[Vision2020] County prosecutor celebrates 25 years

Moscow Cares moscowcares at moscow.com
Wed Nov 15 04:14:19 PST 2017

Courtesy of today’s (November 15, 2017) Moscow-Pullman Daily News.


County prosecutor celebrates 25 years
Bill Thompson says he like being at work but playing music is part of his sanity

Twenty-five years ago, Bill Thompson left behind his own private law practice, narrowly won the general election and was sworn in as Latah County prosecutor.

Now, he says he can't image doing anything else.

Thompson was elected county prosecutor after the previous holder of the position, Craig Mosman, unexpectedly announced he would not run for a second term and would be quitting just two days after the 1992 election.

Instead of finding a temporary prosecutor to finish out Mosman's term, Thompson was sworn into office less than a week after being elected.

In the general election Thompson, a Democrat, narrowly defeated Republican Senior Deputy Doug Whitney, with 51 percent of the vote. During his swearing in ceremony, Thompson asked Whitney to continue to work with him as the senior deputy prosecutor.

Thompson told the Daily News in 1992 that it was clear voters wanted Whitney to stay in office as well.

"Together, we can represent - as the prosecuting attorney's office - a broad range of interests in Latah County," he said.

The two worked together until Whitney retired in 1998.

The new job was a major change for Thompson, who for the previous 11 years had run a successful private practice with his wife, Frances, which they called their "mom and pop law shop."

Thompson said the prosecutor position had always been appealing to him but he had never seriously considered running for office. That is, until his wife gave him an ultimatum.

"I guess I must have been talking about it more than I realized because she said 'OK, Bill, run for office or stop talking about it,' and so I did" he recalled.

That one comment would define their next 25 years.

The weight of what he had taken on struck him full force the first day he sat in the courtroom at the prosecutor's table, he said.

"I was sitting at the council table by myself - that was just striking," he said explaining that for 12 years as a defense attorney he had always sat next to a client representing their interests, and now he was responsible for representing society and justice as a whole.

Thompson said, "I'm not at the same level of physical energy that I had 25 years ago, but I hope I make up for it with being a lot more efficient in what I do."

Thompson said as prosecutor he makes a bigger difference in the community than even judges, public defenders or anyone else in the legal profession.

"The prosecutor is the one who makes the decision on filing charges or not filing charges," Thompson said.

Although being the county prosecutor comes with a large amount of influence it also comes with great responsibility to remain consistent, he said. Prosecutors must look into the future and be able to weigh how their decisions are going to impact cases down the road, Thompson said.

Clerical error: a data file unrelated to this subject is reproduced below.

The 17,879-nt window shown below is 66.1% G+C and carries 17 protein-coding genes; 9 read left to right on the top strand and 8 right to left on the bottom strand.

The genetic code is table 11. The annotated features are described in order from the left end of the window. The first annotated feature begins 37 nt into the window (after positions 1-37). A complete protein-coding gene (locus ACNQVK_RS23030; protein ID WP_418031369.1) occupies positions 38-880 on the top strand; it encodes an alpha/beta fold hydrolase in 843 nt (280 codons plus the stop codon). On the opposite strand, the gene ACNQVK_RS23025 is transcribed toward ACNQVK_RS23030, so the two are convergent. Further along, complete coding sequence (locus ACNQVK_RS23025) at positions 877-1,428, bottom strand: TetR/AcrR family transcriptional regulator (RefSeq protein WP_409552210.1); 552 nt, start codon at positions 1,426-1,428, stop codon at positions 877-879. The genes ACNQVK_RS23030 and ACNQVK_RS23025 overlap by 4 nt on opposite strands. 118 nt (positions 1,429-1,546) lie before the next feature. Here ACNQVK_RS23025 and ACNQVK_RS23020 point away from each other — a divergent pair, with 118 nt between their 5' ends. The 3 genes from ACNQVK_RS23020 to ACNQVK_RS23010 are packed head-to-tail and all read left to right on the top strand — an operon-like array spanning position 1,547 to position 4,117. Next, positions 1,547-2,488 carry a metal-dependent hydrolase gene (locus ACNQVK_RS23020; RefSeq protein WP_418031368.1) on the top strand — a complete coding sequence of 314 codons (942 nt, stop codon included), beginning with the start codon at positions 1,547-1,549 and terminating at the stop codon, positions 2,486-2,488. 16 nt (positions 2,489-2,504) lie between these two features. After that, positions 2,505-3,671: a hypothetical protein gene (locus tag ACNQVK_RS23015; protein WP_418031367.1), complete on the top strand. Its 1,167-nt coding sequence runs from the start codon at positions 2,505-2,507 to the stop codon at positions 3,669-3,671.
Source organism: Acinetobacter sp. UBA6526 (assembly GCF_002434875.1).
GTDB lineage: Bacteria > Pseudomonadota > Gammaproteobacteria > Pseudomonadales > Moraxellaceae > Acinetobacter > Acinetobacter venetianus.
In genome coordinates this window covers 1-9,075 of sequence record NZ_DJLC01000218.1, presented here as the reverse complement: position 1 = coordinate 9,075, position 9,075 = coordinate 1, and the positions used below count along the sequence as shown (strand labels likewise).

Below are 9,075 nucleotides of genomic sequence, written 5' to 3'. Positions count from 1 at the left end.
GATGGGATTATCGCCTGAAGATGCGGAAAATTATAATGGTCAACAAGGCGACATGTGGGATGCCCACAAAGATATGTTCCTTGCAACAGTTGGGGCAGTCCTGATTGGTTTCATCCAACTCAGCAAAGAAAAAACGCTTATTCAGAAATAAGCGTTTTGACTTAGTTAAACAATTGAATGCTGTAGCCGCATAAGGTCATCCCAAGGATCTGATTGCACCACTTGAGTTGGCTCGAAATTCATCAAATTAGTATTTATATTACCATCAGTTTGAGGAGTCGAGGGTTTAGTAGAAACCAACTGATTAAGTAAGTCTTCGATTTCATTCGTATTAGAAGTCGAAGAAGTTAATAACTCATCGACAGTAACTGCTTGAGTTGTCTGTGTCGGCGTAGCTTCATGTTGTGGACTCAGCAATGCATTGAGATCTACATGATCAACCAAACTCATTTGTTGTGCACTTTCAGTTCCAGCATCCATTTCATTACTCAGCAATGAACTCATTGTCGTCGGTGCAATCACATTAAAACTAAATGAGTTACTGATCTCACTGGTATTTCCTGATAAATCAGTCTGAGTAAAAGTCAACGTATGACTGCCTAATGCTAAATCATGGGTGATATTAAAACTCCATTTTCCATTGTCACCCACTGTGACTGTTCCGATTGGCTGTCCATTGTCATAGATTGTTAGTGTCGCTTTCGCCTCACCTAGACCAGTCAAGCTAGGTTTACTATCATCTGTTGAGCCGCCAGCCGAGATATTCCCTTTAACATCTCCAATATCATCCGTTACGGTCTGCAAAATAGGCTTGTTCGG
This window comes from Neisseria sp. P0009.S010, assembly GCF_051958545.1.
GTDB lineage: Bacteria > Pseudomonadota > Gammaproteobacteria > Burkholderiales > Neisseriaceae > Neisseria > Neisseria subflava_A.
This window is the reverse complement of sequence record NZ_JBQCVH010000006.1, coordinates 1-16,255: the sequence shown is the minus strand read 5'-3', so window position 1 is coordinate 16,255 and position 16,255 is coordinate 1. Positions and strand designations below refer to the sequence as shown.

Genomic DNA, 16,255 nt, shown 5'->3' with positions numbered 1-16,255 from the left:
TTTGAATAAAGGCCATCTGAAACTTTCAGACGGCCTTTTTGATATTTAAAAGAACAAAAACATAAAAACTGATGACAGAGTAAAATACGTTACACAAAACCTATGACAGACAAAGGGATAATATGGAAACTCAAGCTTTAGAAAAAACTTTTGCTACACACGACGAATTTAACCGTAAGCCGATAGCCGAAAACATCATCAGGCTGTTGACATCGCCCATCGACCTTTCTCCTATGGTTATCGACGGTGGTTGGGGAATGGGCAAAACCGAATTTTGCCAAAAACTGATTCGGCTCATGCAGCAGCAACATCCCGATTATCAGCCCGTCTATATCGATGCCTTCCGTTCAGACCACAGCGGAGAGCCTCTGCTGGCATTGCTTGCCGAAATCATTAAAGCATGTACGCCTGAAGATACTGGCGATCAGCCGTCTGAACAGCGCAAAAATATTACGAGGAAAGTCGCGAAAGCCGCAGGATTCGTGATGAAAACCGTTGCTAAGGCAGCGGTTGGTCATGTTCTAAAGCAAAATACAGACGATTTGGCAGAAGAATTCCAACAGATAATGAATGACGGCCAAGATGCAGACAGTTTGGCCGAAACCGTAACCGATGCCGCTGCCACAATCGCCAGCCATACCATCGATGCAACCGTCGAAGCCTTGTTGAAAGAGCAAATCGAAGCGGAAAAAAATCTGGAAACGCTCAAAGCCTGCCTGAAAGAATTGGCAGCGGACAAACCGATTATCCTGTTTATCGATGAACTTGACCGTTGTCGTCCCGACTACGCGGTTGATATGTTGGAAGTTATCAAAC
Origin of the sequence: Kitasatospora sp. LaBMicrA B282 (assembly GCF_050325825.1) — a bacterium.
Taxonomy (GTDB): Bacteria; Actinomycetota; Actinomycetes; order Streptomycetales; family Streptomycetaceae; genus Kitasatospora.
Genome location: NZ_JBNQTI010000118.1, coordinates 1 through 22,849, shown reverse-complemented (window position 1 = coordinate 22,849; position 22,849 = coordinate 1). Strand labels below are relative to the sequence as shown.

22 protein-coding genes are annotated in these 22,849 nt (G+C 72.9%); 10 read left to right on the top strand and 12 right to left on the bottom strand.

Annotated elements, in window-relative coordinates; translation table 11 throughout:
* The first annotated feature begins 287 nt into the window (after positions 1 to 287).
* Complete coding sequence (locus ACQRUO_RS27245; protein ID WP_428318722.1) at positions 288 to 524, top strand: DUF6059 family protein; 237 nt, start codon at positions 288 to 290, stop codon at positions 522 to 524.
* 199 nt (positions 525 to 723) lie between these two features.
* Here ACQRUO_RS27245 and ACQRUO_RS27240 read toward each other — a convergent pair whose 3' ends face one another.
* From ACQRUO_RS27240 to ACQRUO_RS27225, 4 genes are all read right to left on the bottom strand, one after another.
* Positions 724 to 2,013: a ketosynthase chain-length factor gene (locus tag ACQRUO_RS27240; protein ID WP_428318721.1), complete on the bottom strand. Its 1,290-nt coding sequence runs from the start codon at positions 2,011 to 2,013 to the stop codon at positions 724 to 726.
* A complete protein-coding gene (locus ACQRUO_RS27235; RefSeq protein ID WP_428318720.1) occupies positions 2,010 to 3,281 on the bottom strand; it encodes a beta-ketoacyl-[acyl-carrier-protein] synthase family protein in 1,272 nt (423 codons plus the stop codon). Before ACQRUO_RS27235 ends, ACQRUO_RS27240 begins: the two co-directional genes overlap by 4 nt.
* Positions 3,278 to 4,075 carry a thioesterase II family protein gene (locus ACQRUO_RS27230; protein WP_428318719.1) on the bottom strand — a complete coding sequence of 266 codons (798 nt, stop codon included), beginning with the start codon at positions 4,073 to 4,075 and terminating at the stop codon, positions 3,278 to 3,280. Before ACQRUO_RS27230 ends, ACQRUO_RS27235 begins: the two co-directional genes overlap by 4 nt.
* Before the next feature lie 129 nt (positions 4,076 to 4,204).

Being the county prosecutor for the past 25 years has also required Thompson to make personal tradeoffs and he admits he has missed out on family trips and given up hobbies because of the time required to do his job properly.

Thompson said he wishes he had been able to take his two sons to Virginia to visit family more often while they were growing up.

"Taking the time from work to go back east is difficult - not like we could readily do a long weekend," he said.

Thompson said a trip to visit his mother soon is on the "to-do list"

"If you are going to do this job correctly, it becomes all consuming," Thompson said, "This is not a job you do halfway."

Thompson said the only time he seems to stop thinking about work is when he is playing the guitar in one of four local bands. Thompson is a member of The Intentions, Gefilte Trout, Hog Heaven Big Band and The B Sides, and says he plays everything from folk, to old rock and even big band swing music from the '20s and '30s.

"That's part of my sanity, playing music - once I start playing it's like that part of my brain from the office is shut off," Thompson said. "It's really the only time that my mind doesn't have actively something from the office going on. It just disappears for a while."

Thompson said he is going to continue taking his position as county prosecutor one term at a time and striving to keep Latah County as one of the highest ranking prosecutor's offices in the state of Idaho.

To date, Thompson said, Latah County is the only prosecutor's office in Idaho that has successfully tried a homicide case without a body. In 2014, Thompson and his Senior Deputy Mia Vowels successful tried and obtained a guilty verdict against Charles Capone, who murdered a Clarkston, Wash., woman and disposed of her body in the Snake River in 2010. Rachael Anderson's body still has not been found.

Thompson says he has received many awards during his time in office, the most recent being the Professionalism Award he received from the Idaho State Bar Association in Lewiston on Nov. 2.

He said none of his success would be possible without his staff, which has steadily grown larger from only three prosecutors since he first took office to six prosecutors, each with a full-time legal assistant and a law school intern.

He said his position has given him the opportunity to do things he would never have dreamt of, and he doesn't regret deciding to run for office at all.

"I like it here, I like being in the office and being at work," Thompson said.


Here’s to a very successful career, Mr. Thompson.  Cheers.

Bill Thompson and the Intentions performing at Concerts in the Plaza (June 22, 2015)

Seeya 'round town, Moscow, because . . .

"Moscow Cares" (the most fun you can have with your pants on)
Tom Hansen
Moscow, Idaho

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